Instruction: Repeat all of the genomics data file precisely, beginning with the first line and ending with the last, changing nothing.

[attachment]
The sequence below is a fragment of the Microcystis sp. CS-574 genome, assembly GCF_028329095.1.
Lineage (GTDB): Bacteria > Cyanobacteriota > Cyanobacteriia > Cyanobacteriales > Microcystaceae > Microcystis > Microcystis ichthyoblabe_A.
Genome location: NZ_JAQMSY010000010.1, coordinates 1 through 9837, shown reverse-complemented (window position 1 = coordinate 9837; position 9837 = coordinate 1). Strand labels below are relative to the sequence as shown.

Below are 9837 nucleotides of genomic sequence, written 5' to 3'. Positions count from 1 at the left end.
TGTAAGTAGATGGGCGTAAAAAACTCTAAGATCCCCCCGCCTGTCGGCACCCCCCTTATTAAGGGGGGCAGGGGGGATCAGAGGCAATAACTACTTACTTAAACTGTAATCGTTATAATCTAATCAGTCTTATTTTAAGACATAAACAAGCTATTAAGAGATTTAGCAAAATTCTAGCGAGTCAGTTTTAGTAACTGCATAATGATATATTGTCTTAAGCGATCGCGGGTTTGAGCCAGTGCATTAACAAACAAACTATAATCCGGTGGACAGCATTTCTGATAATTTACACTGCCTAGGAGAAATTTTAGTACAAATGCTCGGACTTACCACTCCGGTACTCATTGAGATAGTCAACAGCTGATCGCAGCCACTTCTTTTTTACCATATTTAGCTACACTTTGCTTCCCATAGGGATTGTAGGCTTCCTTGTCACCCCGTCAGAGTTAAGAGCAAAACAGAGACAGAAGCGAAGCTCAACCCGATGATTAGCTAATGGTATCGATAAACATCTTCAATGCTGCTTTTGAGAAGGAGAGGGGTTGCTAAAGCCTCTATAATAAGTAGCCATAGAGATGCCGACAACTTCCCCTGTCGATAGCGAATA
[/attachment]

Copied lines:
The sequence below is a fragment of the Microcystis sp. CS-574 genome, assembly GCF_028329095.1.
Lineage (GTDB): Bacteria > Cyanobacteriota > Cyanobacteriia > Cyanobacteriales > Microcystaceae > Microcystis > Microcystis ichthyoblabe_A.
Genome location: NZ_JAQMSY010000010.1, coordinates 1 through 9837, shown reverse-complemented (window position 1 = coordinate 9837; position 9837 = coordinate 1). Strand labels below are relative to the sequence as shown.

Below are 9837 nucleotides of genomic sequence, written 5' to 3'. Positions count from 1 at the left end.
TGTAAGTAGATGGGCGTAAAAAACTCTAAGATCCCCCCGCCTGTCGGCACCCCCCTTATTAAGGGGGGCAGGGGGGATCAGAGGCAATAACTACTTACTTAAACTGTAATCGTTATAATCTAATCAGTCTTATTTTAAGACATAAACAAGCTATTAAGAGATTTAGCAAAATTCTAGCGAGTCAGTTTTAGTAACTGCATAATGATATATTGTCTTAAGCGATCGCGGGTTTGAGCCAGTGCATTAACAAACAAACTATAATCCGGTGGACAGCATTTCTGATAATTTACACTGCCTAGGAGAAATTTTAGTACAAATGCTCGGACTTACCACTCCGGTACTCATTGAGATAGTCAACAGCTGATCGCAGCCACTTCTTTTTTACCATATTTAGCTACACTTTGCTTCCCATAGGGATTGTAGGCTTCCTTGTCACCCCGTCAGAGTTAAGAGCAAAACAGAGACAGAAGCGAAGCTCAACCCGATGATTAGCTAATGGTATCGATAAACATCTTCAATGCTGCTTTTGAGAAGGAGAGGGGTTGCTAAAGCCTCTATAATAAGTAGCCATAGAGATGCCGACAACTTCCCCTGTCGATAGCGAATA